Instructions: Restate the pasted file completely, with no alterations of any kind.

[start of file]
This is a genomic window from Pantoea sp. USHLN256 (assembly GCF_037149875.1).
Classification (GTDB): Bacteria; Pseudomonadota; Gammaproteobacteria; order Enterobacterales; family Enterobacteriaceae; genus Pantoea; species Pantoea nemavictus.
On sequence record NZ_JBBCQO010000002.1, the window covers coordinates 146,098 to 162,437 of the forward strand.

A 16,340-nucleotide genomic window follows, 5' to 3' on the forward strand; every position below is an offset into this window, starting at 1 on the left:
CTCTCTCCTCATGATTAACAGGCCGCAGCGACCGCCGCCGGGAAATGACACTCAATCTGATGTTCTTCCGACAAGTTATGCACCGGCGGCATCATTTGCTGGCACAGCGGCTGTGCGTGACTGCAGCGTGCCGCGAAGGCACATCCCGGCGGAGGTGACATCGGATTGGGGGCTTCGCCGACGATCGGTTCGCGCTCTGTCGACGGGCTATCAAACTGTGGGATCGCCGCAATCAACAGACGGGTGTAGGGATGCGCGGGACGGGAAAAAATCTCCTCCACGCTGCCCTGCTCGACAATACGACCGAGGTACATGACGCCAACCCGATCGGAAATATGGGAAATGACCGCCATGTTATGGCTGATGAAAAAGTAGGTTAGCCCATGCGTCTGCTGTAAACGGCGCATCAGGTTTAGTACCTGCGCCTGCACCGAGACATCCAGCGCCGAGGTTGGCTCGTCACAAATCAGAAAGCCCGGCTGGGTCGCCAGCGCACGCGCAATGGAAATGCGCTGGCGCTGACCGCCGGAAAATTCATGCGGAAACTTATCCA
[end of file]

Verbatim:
This is a genomic window from Pantoea sp. USHLN256 (assembly GCF_037149875.1).
Classification (GTDB): Bacteria; Pseudomonadota; Gammaproteobacteria; order Enterobacterales; family Enterobacteriaceae; genus Pantoea; species Pantoea nemavictus.
On sequence record NZ_JBBCQO010000002.1, the window covers coordinates 146,098 to 162,437 of the forward strand.

A 16,340-nucleotide genomic window follows, 5' to 3' on the forward strand; every position below is an offset into this window, starting at 1 on the left:
CTCTCTCCTCATGATTAACAGGCCGCAGCGACCGCCGCCGGGAAATGACACTCAATCTGATGTTCTTCCGACAAGTTATGCACCGGCGGCATCATTTGCTGGCACAGCGGCTGTGCGTGACTGCAGCGTGCCGCGAAGGCACATCCCGGCGGAGGTGACATCGGATTGGGGGCTTCGCCGACGATCGGTTCGCGCTCTGTCGACGGGCTATCAAACTGTGGGATCGCCGCAATCAACAGACGGGTGTAGGGATGCGCGGGACGGGAAAAAATCTCCTCCACGCTGCCCTGCTCGACAATACGACCGAGGTACATGACGCCAACCCGATCGGAAATATGGGAAATGACCGCCATGTTATGGCTGATGAAAAAGTAGGTTAGCCCATGCGTCTGCTGTAAACGGCGCATCAGGTTTAGTACCTGCGCCTGCACCGAGACATCCAGCGCCGAGGTTGGCTCGTCACAAATCAGAAAGCCCGGCTGGGTCGCCAGCGCACGCGCAATGGAAATGCGCTGGCGCTGACCGCCGGAAAATTCATGCGGAAACTTATCCA